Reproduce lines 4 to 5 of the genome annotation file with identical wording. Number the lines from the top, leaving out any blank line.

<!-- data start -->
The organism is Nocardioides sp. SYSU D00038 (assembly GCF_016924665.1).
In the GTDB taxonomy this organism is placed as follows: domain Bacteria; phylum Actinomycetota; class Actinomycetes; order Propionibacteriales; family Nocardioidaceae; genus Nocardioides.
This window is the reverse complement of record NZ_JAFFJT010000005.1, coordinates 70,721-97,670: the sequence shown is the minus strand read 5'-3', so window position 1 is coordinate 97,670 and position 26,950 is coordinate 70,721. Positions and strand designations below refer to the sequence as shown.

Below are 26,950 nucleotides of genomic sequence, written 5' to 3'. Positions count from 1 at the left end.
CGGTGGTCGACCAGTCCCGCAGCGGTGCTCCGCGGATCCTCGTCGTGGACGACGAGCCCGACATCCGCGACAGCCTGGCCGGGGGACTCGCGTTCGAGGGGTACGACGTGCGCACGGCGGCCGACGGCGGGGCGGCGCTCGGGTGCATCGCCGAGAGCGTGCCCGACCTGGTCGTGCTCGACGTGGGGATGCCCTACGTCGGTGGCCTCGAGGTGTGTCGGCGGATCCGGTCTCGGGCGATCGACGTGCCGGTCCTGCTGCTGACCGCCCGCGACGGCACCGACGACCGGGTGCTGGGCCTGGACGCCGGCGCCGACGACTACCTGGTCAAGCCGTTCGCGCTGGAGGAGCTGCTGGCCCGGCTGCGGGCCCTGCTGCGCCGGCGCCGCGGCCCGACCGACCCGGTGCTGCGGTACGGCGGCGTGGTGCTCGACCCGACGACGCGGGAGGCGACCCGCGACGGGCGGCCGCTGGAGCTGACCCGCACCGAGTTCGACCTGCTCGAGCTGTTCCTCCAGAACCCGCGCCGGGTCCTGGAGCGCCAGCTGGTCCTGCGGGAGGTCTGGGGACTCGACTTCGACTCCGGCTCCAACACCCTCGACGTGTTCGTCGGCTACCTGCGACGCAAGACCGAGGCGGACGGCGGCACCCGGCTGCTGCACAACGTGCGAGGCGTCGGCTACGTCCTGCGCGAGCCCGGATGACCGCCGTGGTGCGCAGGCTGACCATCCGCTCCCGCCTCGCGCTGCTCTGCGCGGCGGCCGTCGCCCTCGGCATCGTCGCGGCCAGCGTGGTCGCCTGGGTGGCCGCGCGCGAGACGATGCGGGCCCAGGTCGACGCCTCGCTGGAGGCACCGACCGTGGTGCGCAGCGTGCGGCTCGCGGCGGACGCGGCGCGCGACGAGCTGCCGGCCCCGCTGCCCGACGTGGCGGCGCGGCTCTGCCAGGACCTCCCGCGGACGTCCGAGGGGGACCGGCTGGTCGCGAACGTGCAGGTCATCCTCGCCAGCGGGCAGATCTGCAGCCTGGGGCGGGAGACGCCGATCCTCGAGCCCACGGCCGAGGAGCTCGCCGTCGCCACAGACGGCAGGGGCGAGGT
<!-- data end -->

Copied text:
Below are 26,950 nucleotides of genomic sequence, written 5' to 3'. Positions count from 1 at the left end.
CGGTGGTCGACCAGTCCCGCAGCGGTGCTCCGCGGATCCTCGTCGTGGACGACGAGCCCGACATCCGCGACAGCCTGGCCGGGGGACTCGCGTTCGAGGGGTACGACGTGCGCACGGCGGCCGACGGCGGGGCGGCGCTCGGGTGCATCGCCGAGAGCGTGCCCGACCTGGTCGTGCTCGACGTGGGGATGCCCTACGTCGGTGGCCTCGAGGTGTGTCGGCGGATCCGGTCTCGGGCGATCGACGTGCCGGTCCTGCTGCTGACCGCCCGCGACGGCACCGACGACCGGGTGCTGGGCCTGGACGCCGGCGCCGACGACTACCTGGTCAAGCCGTTCGCGCTGGAGGAGCTGCTGGCCCGGCTGCGGGCCCTGCTGCGCCGGCGCCGCGGCCCGACCGACCCGGTGCTGCGGTACGGCGGCGTGGTGCTCGACCCGACGACGCGGGAGGCGACCCGCGACGGGCGGCCGCTGGAGCTGACCCGCACCGAGTTCGACCTGCTCGAGCTGTTCCTCCAGAACCCGCGCCGGGTCCTGGAGCGCCAGCTGGTCCTGCGGGAGGTCTGGGGACTCGACTTCGACTCCGGCTCCAACACCCTCGACGTGTTCGTCGGCTACCTGCGACGCAAGACCGAGGCGGACGGCGGCACCCGGCTGCTGCACAACGTGCGAGGCGTCGGCTACGTCCTGCGCGAGCCCGGATGACCGCCGTGGTGCGCAGGCTGACCATCCGCTCCCGCCTCGCGCTGCTCTGCGCGGCGGCCGTCGCCCTCGGCATCGTCGCGGCCAGCGTGGTCGCCTGGGTGGCCGCGCGCGAGACGATGCGGGCCCAGGTCGACGCCTCGCTGGAGGCACCGACCGTGGTGCGCAGCGTGCGGCTCGCGGCGGACGCGGCGCGCGACGAGCTGCCGGCCCCGCTGCCCGACGTGGCGGCGCGGCTCTGCCAGGACCTCCCGCGGACGTCCGAGGGGGACCGGCTGGTCGCGAACGTGCAGGTCATCCTCGCCAGCGGGCAGATCTGCAGCCTGGGGCGGGAGACGCCGATCCTCGAGCCCACGGCCGAGGAGCTCGCCGTCGCCACAGACGGCAGGGGCGAGGT